Green Room

Emperor’s-new-clothes alert: First café serving only water opens in NYC

posted at 2:19 pm on July 21, 2012 by

“I’ll start with an order of water, move on to some H20, and, to drink, I’d like a glass of your finest vintage water.”

The above restaurant order is fictitious but the menu is not. Neither is the restaurant. Its name is Molecule, and it is the first water-only café to open in New York City and possibly the nation.

So what’s so special about the water at Molecule? Is it distilled from the most pristine mountain stream on the planet? No, actually it comes from a New York City tap, but the restaurant justifies charging $1 and up per serving because their water is filtered through a custom-built $25,000 purifier that “uses ultraviolet rays, ozone treatments and reverse osmosis in a seven-stage processing treatment.”

An article in the Wall Street Journal (one of few positive reviews) hails Molecule as “a cocktail bar for water enthusiasts,” though those who prefer to do their drinking in private can always order 3- and 5-gallon jugs of the store’s “pharmaceutical-grade water” for home delivery (via tricycle!).

Adam Ruhf, one the café’s co-owner, told DNAinfo.com, “It’s about treating water a little more consciously, mindfully and respectfully. We are trying to change the way people think about water.”

So far, food critics have been less than enthusiastic. TheNew York Post‘s Steve Cuozzo conducted a blind taste test comparing Molecule’s fancified tap water with bottled varieties from Poland Spring, Evian, Fiji, and plain unadulterated tap water. His verdict: “Molecule was the only one I didn’t like,” adding that their product is “’pure’ nonsense,” pun intended.

Other notices include Jen Doll’s at the Atlantic Wire (“Artisanal water: It’s what you sell when people will buy anything”) and James King’s at The Village Voice (“Calling all suckers …. We’re not sure what’s more unsettling: the fact that an East Village business is selling tap water for $2.50 a bottle, or that countless idiots will probably buy it”).

When asked what he thought of New York water straight from the tap, Ruhf snuffed:

Terrible. I don’t want chemicals in my water. I don’t even want chlorine in my water. Chlorine is like bleach. Do you want to drink bleach? No one wants to drink bleach. So that’s my opinion on New York tap water.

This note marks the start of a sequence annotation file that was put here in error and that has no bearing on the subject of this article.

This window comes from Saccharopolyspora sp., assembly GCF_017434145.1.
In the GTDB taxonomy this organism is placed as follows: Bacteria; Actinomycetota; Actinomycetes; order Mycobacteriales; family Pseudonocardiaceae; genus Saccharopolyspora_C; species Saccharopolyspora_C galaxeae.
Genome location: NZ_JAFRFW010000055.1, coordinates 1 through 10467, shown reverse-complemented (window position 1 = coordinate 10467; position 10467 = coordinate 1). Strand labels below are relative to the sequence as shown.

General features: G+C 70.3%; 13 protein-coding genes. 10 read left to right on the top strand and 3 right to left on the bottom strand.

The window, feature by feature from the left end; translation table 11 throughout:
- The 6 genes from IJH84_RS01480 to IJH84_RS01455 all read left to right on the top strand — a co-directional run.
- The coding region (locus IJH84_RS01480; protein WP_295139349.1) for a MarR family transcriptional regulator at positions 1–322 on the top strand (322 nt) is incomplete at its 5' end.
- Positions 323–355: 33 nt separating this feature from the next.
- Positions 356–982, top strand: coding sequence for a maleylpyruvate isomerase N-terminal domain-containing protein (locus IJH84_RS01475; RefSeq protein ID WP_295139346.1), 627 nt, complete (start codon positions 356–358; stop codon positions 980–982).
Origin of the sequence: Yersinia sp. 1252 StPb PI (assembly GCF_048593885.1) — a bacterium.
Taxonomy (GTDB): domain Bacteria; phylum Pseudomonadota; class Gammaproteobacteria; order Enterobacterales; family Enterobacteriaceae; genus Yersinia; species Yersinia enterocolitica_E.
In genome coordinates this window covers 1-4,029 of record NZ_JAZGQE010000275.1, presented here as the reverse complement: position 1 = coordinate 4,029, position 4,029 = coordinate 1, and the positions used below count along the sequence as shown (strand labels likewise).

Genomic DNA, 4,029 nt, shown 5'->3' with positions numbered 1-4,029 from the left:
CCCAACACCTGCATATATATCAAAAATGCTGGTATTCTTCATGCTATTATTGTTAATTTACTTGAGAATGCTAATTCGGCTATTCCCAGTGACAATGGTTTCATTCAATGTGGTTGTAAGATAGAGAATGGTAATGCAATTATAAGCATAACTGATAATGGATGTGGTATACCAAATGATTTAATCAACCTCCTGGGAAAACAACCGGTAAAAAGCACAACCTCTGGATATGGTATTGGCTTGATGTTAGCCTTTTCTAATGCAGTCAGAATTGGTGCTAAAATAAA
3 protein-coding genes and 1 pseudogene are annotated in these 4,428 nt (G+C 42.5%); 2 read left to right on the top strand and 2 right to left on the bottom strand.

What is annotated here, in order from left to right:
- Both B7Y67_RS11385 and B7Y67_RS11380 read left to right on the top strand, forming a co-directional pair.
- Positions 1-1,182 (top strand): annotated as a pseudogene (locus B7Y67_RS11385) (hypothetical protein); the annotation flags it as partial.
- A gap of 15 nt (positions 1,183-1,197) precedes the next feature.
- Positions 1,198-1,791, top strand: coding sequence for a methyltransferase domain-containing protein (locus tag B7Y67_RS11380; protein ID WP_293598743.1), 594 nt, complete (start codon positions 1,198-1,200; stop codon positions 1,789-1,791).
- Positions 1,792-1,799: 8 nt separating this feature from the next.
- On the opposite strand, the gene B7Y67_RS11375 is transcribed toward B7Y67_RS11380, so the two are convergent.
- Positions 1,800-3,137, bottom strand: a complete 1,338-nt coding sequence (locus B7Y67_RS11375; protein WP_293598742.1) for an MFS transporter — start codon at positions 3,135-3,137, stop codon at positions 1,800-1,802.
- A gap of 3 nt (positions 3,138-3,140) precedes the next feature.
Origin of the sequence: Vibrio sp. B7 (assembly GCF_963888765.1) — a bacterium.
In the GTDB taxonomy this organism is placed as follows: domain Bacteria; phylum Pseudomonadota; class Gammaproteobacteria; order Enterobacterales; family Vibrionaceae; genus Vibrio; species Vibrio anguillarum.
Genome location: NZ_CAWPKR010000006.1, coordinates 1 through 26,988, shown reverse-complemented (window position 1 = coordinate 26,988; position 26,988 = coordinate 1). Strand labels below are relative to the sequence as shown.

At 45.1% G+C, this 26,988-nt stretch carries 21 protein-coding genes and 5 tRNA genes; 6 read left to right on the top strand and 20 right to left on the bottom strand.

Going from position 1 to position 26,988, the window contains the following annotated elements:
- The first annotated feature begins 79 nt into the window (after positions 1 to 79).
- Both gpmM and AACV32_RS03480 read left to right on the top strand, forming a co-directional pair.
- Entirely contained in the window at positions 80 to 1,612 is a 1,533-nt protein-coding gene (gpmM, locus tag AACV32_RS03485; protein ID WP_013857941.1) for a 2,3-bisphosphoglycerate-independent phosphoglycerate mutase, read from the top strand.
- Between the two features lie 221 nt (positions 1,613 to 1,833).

The New York City Department of Environmental Protection begs to differ. A spokesperson for the agency insists the Big Apple’s tap water “is among the safest, highest quality in the world, a standard we confirm through more than 500,000 tests each year.”

Finally, consider that a panel of “the finest pizza palates in New York” assembled for an episode of Food Networks Food Detectives to test the proposition that New York pizza is great because of the water used in making the dough. As you can see for yourself in this video capture of the segment, the four were unanimous in giving the water a thumbs-up.

Considering New Yorkers’ jaded palates and their tireless pursuit of new culinary thrills and spills, don’t be surprised if Molecule catches on. Should you decide to make a pilgrimage to the East Village to try out this rarefied elixir for yourself, remember to monitor your limit. Quaff down more than 16 fluid ounces, and you could find yourself butting heads with Mayor Michael Bloomberg’s food police.

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Seems like a good business model. Water is cheap, and as you say countless idiots will be willing to pay for it.

Mr. Prodigy on July 21, 2012 at 3:14 PM

About ten years ago Woody Harrelson opened “Oxygen,” a bar in Los Angeles in which you paid about $20 to inhale a few puffs of oxygen from a medical oxygen tank.

“Molecule” is practically a legitimate business compared to “Oxygen.”

Needless to say, the air bar didn’t last long. Even in LA, there are limits to absurdity.

Zombie on July 21, 2012 at 3:24 PM

Zombie on July 21, 2012 at 3:24 PM

BMTI. Just like oxy bars in the 90s.

I bet the water does taste really good though.